The Kentucky Opera continues its season with Wolfgang Amadeus Mozart’s Opera Buffo Classic The Marriage of Figaro at the W. L. Lyons Brown Theatre, sans the accompaniment of the Louisville Orchestra. The ongoing dispute between the Orchestra and its members’ Union has the Opera’s leaders choosing to forego the use of them this time around, and the result is an evening of fun, frolic and surprising intimacy.
The plot synopsis of Figaro, if we were to draw it out, might resemble an ink blot test. We have disguise, deception, feudal rights, manipulations, letters, secret trysts in the garden, weddings, double weddings, triple weddings, missing children, found parents! The sets, sumptuously designed by Eric Allgeier, are awhirl with the machinations of a cast of characters – clad in stunning Baroque couture designed by Howard Tsvi Kaplan – that spin the story of the happy-go-lucky former Barber of Seville, now valet to the Count Almaviva, Figaro. Carlos Manzon plays the titular role with just the right amount of silliness; and his love for his fiancé and maid to the Countess, Susanna (Anya Matanovic), is a joy to watch as the trials and tribulations unfold throughout the evening. Ms. Matanovic is simply beautiful. Gifted with a soprano voice that is at once like silk and steel, Ms. Matanovic is enchanting. I cannot say enough about her presence and command as well as her comic timing.
These two are enmeshed in a love-web that tangles and untangles throughout the evening, with a crew of wonderfully played Buffo characters who, down to the last chorus member, delight and take full advantage of their time on stage.
Dr. Bartolo (Paul Corona) and Marcellina (Cindy Sadler) are priceless as the conniving pair bent on getting Figaro. The farcical revelation is a highlight. As Count Almaviva, Kelly Markgraf is the perfect foil for Manzon and Matanovic, as his braggart, Lothario-ways are thwarted at every turn. All are strong in voice, showing that Kentucky Opera does not scrimp on getting the best available talent in Opera today.
As the strong supporting cast is made up of Kentucky Opera Studio Artists, you would expect a drop off in talent and presence. If you expect that you will be completely wrong. This group of young singers is probably the best from top to bottom that I’ve seen in my years of watching the opera. Ryan Connelly (Don Basilio) is strong; Noel Bouley (Antonio) has magnificent presence, and it’s fun to watch his inebriated stumblings; and Abigail Paschke (Barbarina) is lovely and silly. Chorus stalwart James Butterfield is bumped to do a wonderful job as the lawyer Don Curzio.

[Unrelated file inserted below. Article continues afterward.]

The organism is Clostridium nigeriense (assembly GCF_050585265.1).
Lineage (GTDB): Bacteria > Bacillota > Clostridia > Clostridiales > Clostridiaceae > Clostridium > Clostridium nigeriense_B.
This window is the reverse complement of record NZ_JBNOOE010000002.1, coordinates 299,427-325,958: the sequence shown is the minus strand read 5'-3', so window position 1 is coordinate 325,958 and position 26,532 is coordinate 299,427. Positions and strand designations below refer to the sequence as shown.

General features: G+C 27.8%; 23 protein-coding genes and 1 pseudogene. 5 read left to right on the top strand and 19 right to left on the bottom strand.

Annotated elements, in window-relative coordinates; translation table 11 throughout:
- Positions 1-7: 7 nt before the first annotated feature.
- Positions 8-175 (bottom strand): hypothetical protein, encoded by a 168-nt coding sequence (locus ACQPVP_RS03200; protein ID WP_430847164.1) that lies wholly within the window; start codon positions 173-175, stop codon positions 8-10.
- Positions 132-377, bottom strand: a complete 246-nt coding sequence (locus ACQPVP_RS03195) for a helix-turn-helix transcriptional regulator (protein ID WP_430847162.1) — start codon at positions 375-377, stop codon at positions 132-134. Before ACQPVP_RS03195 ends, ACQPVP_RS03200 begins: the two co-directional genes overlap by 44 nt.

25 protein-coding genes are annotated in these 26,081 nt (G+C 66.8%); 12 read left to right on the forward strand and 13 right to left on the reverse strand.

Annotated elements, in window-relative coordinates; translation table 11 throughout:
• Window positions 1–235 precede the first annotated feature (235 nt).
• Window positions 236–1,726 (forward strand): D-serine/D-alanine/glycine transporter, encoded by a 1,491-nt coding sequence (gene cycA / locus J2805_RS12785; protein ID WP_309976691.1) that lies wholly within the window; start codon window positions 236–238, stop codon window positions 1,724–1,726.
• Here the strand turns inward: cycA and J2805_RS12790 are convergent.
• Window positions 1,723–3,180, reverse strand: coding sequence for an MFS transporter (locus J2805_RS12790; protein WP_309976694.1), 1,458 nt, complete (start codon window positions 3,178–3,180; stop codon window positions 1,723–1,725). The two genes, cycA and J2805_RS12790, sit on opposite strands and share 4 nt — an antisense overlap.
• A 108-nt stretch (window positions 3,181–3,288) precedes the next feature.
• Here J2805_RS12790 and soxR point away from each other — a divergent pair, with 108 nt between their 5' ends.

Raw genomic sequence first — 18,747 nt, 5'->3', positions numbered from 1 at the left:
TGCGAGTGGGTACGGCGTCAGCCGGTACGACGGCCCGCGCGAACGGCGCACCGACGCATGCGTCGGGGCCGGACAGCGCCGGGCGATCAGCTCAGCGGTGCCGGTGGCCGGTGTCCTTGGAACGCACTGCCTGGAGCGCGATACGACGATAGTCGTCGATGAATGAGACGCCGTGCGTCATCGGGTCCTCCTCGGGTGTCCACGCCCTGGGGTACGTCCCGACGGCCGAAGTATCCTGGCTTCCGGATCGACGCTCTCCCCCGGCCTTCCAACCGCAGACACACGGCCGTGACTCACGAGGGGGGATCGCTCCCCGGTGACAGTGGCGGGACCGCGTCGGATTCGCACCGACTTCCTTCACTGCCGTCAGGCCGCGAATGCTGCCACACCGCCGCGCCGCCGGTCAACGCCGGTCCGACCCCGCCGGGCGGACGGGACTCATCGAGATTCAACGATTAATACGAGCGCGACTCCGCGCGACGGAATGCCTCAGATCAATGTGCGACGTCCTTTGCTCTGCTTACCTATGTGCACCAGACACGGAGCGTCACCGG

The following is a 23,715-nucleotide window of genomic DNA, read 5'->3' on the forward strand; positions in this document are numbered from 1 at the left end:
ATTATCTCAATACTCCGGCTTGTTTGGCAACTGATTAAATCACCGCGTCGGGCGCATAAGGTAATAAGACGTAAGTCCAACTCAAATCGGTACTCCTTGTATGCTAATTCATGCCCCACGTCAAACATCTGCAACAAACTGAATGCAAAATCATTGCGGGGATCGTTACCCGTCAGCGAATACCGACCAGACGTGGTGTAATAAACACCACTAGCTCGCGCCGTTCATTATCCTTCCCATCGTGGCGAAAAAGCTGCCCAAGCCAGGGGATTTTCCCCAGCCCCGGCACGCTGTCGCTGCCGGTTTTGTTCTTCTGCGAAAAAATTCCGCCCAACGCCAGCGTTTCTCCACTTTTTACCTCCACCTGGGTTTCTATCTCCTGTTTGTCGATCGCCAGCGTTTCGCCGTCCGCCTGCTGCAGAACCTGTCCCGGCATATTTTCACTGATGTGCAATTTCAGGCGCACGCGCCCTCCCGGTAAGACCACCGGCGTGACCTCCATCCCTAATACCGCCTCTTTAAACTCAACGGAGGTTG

Besides the voice and presence of Matanovic, there are two others who really make this production one that I won’t forget for some time. Ms. Claire Shackleton, also a Studio Artist, assumes the role of Cherubino, a page in love with the Countess Rosina. Ms. Shackleton delivers a spot-on performance with a superb mix of boyish puppy love and comic timing that is text book. I loved her! If she and her fellow studio artist Abigail Plaschke are the future of the Opera world, then it is in good hands.
That brings us to Ms. Yunah Lee, who last year bedazzled us with her sublime Madame Butterfly. This time around, Ms. Lee again triumphs in the role of the heart-broken Rosina, Countess Almaviva. Her offerings of “Porgi, amor, qualche ristoro”and“Dove sono i bei momenti”are strong and palpable. Her voice, along with that Ms. Matanovic, is captivating.
Of course none of this would be worth talking about without the sensational direction of Ms. Lillian Groag, whose deft use of the stage, comic sensibility and razor-sharp eye for picture is evident in every scene. It is the best use of a chorus I’ve ever seen.
This incredible cast, along with the director and designers, were supported by three artists in the pit of whom special note must be given. Joseph Mechavich (Conductor and Harpsichord) along with Repetiteuse Lisa Hasson and Pianist Sheldon Miller accompanied on piano and harpsichord, which made for a night in the theatre to remember.
Due to the monetary necessity of going without a full orchestra, Kentucky Opera has presented us with a scaled-down accompaniment that, despite its economy, manages to fully capture the heart of this piece. It is funny, heart-felt and intimate. I felt as if I was in the drawing room of some European mansion, where this stellar production was being performed just for me.
Tim & Dair Mathistad
Katie & Chris Haulter
Kathy Todd Chaney
Angie Reed Garner